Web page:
by Herman Wouk
Reviewed by Sue Feder
When first published in 1952, City Boy sank without a trace because, the publisher said, no novel with Jewish characters could sell. It was made into a movie which changed a Jewish boy from the Bronx to a thin Irish girl to a small Midwestern town. It, too, sank without a trace. Several years, a hit book (The Caine Mutiny), and a new publisher later, the book was reissued, and reissued, and translated, and lauded, and reissued. It’s not currently in print -- has not been so since about 1986 -- and poorer is the world for it.
Herbie Bookbinder is the boy, age eleven or thereabouts in 1929. He’s fat, awkward, socially inept, but very, very bright -- think nerd, think...Bill Gates, New York Jewish-style. Herbie’s story is told in the language of a child, but the voice of the adult looking back and over with affection, wistfulness, and belly laughs.
City Boy is the story of Herbie's summer, the girl he loves, and the boys he hates. Forced to spend the summer in a sleepaway camp in the Catskills, Herbie's athletically deficient, academically overachieving normal self is not exactly designed to fit in with team sports. He spends most of his time hiding, reading, and trying to figure out a way to see the young miss he has a desperate crush on, and who is in the nearby but forbidden girl's camp.
Wouk has no agenda here. Herbie is a pretty ordinary boy who happens into a mostly pretty ordinary summer camp, plus one or two rather more unusual adventures, but it is a story that Wouk simply and clearly relishes telling for the sheer joy of it -- which means that reading it is a sheer joy as well.
by Herman Wouk
Reviewed by Sue Feder
Herman Wouk would build on his simple formula of City Boy a couple of years later with the groundbreaking Marjorie Morningstar. Seventeen-year-old Marjorie Morgenstern may be considered part of a generation of young Jewish women known in less politically correct times as Jewish-American Princesses. The daughter of immigrants who sacrificed their own financial security to give her ‘the best,’ her mother says
"She’s entitled to the best, isn’t she? The West Side is where the good families live. Here she has the best chances of meeting somebody worth while. We went all over that ground." ...
"...Did she ever tell you the five arguments that prove God exists and five answers that prove he doesn’t? She learned them in a course. But she never goes to temple except to a dance, she’s forgotten any Hebrew she ever knew, and if she doesn’t eat bacon she eats shrimp cocktail, I’ll bet a hundred dollars on that."
"This is America."
"We’ve spoiled her. I’m worried about her, Rose. Her attitudes-- She doesn’t know what money is. A wild Indian couldn’t know less. I do some magic with a fountain pen and a checkbook and she has a dress or a coat or a riding habit--"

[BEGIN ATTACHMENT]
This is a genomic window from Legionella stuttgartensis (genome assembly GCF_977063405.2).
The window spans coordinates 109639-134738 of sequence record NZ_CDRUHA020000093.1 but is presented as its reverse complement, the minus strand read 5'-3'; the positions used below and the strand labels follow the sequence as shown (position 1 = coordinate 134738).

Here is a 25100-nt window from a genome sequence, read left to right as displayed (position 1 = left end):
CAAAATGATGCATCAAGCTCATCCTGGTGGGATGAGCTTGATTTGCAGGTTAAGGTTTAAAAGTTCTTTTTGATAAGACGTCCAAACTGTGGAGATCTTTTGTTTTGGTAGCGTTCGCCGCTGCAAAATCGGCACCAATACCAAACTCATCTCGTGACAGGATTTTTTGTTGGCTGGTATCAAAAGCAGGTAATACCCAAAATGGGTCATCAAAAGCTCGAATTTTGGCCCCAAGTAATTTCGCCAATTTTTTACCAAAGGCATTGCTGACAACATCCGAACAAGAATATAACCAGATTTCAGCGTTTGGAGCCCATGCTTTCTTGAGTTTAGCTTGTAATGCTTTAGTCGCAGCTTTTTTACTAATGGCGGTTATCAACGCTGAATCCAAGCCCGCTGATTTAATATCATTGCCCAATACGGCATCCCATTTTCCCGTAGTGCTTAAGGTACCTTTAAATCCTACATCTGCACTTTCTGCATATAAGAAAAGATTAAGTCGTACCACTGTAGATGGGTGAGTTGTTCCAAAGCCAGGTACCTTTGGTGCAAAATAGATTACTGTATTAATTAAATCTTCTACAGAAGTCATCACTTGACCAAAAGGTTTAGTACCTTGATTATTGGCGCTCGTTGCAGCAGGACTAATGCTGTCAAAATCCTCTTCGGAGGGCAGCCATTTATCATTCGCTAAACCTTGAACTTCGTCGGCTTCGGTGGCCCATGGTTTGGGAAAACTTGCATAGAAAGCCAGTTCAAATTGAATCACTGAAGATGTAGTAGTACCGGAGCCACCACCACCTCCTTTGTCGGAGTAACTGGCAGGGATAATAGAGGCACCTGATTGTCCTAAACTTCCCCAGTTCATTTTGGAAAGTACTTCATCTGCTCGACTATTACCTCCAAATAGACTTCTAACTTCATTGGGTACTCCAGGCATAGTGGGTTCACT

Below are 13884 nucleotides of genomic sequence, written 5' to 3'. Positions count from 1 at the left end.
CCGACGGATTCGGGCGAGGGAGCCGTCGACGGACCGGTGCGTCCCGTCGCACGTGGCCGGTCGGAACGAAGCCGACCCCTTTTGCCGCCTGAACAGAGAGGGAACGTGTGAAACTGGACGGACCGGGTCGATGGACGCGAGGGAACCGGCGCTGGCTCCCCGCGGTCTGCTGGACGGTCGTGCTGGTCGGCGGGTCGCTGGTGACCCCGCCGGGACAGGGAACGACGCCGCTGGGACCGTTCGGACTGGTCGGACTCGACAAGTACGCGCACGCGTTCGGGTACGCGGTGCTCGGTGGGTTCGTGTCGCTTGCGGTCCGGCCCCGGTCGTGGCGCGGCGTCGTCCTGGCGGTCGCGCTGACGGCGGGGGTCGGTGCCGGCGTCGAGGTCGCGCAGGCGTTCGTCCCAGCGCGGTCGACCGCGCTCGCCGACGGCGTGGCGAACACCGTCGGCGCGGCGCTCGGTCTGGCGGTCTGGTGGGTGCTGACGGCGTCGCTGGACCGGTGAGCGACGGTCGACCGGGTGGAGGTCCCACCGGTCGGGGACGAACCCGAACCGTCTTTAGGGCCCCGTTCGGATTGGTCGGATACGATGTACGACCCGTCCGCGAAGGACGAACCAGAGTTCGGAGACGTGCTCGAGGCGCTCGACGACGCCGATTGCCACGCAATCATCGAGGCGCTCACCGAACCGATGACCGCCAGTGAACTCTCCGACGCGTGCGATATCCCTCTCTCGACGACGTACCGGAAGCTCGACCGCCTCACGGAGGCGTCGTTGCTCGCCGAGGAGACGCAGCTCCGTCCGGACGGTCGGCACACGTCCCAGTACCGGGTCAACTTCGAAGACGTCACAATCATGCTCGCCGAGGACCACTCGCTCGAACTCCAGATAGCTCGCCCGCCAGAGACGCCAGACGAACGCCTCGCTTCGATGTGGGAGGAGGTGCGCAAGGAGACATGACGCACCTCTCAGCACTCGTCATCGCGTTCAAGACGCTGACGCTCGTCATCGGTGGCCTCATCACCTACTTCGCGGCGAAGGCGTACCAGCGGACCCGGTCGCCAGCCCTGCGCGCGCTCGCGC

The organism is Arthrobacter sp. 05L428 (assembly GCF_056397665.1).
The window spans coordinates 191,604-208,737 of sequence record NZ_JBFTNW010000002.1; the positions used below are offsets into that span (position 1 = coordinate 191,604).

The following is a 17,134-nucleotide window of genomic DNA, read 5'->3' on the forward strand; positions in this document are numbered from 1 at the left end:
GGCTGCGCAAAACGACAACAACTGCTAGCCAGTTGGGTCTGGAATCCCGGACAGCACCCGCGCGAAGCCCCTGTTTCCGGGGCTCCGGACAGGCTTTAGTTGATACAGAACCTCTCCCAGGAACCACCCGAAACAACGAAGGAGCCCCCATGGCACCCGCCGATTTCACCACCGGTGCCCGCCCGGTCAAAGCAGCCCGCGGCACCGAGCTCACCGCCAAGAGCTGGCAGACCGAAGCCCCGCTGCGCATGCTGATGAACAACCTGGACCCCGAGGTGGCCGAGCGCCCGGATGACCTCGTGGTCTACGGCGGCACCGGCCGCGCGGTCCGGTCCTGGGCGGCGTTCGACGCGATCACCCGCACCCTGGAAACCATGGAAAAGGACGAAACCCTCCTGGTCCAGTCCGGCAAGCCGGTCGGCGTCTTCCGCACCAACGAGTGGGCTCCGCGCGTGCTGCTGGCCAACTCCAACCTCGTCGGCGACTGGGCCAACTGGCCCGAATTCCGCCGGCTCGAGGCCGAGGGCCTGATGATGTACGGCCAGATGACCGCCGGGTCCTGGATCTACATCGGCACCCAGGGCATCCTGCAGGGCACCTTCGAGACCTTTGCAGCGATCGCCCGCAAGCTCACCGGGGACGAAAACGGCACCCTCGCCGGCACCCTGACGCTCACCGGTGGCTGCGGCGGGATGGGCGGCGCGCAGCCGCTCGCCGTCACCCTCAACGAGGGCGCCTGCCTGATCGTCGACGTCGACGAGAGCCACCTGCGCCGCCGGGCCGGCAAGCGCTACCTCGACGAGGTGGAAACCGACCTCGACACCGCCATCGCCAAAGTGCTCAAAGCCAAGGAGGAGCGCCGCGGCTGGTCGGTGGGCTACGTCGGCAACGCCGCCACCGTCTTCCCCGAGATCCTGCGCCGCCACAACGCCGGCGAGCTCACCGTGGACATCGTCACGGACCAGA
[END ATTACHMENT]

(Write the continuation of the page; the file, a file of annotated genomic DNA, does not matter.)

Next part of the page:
In three devastating sentences, Wouk sums up why:
At seventeen Rose Kupperbert had been a Yiddish-speaking immigrant girl toiling in a dirty Brooklyn sweatshop, dressed in real rags. As she watched her daughter burst into bloom on Central Park West, her own lonely miserable adolescence came back to her, and by contrast is seemed to her that Marjorie was living the life of a fairy-tale princess. She envied her, and admired her, and was a bit afraid of her, and drew deep vicarious delight from her growing vogue.
The New World is slowly picking its way beyond blatant antisemitism, and Jews who a short generation earlier had moved uptown to the Bronx are now headed south again, to the Upper West Side and even Upper East Side of Manhattan, and wasting no time turning their noses at those left behind:
[George] took her to an engagement party of one of his college friends. From the start, everything about the evening depressed Marjorie: the all too familiar Bronx apartment house, one of an unbroken line of gray houses along a dirty narrow street; the dark stairway to the fourth floor, with its memory-wakening smells of immigrant cooking and baby-breeding, of stale paint and fresh wet laundry; the cramped apartment blazing with electric bulbs, the cheap furniture, the paintings that were copies of copies, the worn best sellers on the shelves...; the loud voices, the barbarous pronunciation...; the singsong cadence which jarred on her the more because she was still trying to free her own speech of it...."
And indeed, anyone who grew up as an assimilated Jew in the 1950s (although the book is set primarily in the 1930s) will find major chunks of their life set out almost verbatim on these pages: from the Seder with entertainment provided by an out-of-control five-year-old and his doting mother, who would have sent Dr. Spock back for a major rewrite; two weddings: one at home, complete with a theremin player, and the other "Lowenstein Catering Company's number-one wedding, the best there was, the best money could buy -- sixty-five hundred dollars, tips included....rococo excess and all;" plus an extended and hilarious bar mitzvah scene that had my nearly seventy-year-old mother and my thirteen-year-old nephew equally hysterical when I read it aloud to them.
This is not, however, the story of the modern American Jew (or even the modern New York Jew), but rather the story of one very particular person in the pivotal years between girlhood and womanhood. Marjorie’s hopes, fears, and dreams are those of every girl; her battles with her parents, while perhaps differing in some specifics, are all-too-recognizable. The friends she makes and discards, the succession of men in her life as she pursues her dream (or is it a nightmare?), the loss of loved ones -- the broad outlines of Marjorie’s life are as fresh now as they must have appeared nearly fifty years ago. It is no wonder that women of my mother's generation fell in love with Marjorie Morningstar.